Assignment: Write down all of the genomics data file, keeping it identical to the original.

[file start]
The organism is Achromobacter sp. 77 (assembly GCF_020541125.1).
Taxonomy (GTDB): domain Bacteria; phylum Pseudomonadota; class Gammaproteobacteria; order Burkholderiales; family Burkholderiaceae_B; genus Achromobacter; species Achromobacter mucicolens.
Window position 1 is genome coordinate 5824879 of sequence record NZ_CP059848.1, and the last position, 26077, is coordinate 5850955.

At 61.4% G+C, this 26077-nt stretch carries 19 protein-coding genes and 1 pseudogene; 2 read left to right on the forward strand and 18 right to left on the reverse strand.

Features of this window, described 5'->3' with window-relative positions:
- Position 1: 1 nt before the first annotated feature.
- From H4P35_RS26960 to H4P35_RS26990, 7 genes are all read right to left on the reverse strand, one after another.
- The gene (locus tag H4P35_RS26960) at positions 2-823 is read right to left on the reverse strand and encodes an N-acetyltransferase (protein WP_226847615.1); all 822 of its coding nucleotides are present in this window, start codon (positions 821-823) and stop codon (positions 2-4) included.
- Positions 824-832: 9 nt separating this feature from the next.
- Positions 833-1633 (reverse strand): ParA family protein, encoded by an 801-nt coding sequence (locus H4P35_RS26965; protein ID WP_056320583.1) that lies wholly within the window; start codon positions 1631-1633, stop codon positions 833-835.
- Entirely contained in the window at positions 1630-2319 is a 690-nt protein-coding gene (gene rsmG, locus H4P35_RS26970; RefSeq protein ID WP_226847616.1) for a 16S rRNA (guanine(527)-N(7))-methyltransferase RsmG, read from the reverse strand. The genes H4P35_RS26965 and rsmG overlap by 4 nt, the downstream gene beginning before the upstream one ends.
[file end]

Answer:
The organism is Achromobacter sp. 77 (assembly GCF_020541125.1).
Taxonomy (GTDB): domain Bacteria; phylum Pseudomonadota; class Gammaproteobacteria; order Burkholderiales; family Burkholderiaceae_B; genus Achromobacter; species Achromobacter mucicolens.
Window position 1 is genome coordinate 5824879 of sequence record NZ_CP059848.1, and the last position, 26077, is coordinate 5850955.

At 61.4% G+C, this 26077-nt stretch carries 19 protein-coding genes and 1 pseudogene; 2 read left to right on the forward strand and 18 right to left on the reverse strand.

Features of this window, described 5'->3' with window-relative positions:
- Position 1: 1 nt before the first annotated feature.
- From H4P35_RS26960 to H4P35_RS26990, 7 genes are all read right to left on the reverse strand, one after another.
- The gene (locus tag H4P35_RS26960) at positions 2-823 is read right to left on the reverse strand and encodes an N-acetyltransferase (protein WP_226847615.1); all 822 of its coding nucleotides are present in this window, start codon (positions 821-823) and stop codon (positions 2-4) included.
- Positions 824-832: 9 nt separating this feature from the next.
- Positions 833-1633 (reverse strand): ParA family protein, encoded by an 801-nt coding sequence (locus H4P35_RS26965; protein ID WP_056320583.1) that lies wholly within the window; start codon positions 1631-1633, stop codon positions 833-835.
- Entirely contained in the window at positions 1630-2319 is a 690-nt protein-coding gene (gene rsmG, locus H4P35_RS26970; RefSeq protein ID WP_226847616.1) for a 16S rRNA (guanine(527)-N(7))-methyltransferase RsmG, read from the reverse strand. The genes H4P35_RS26965 and rsmG overlap by 4 nt, the downstream gene beginning before the upstream one ends.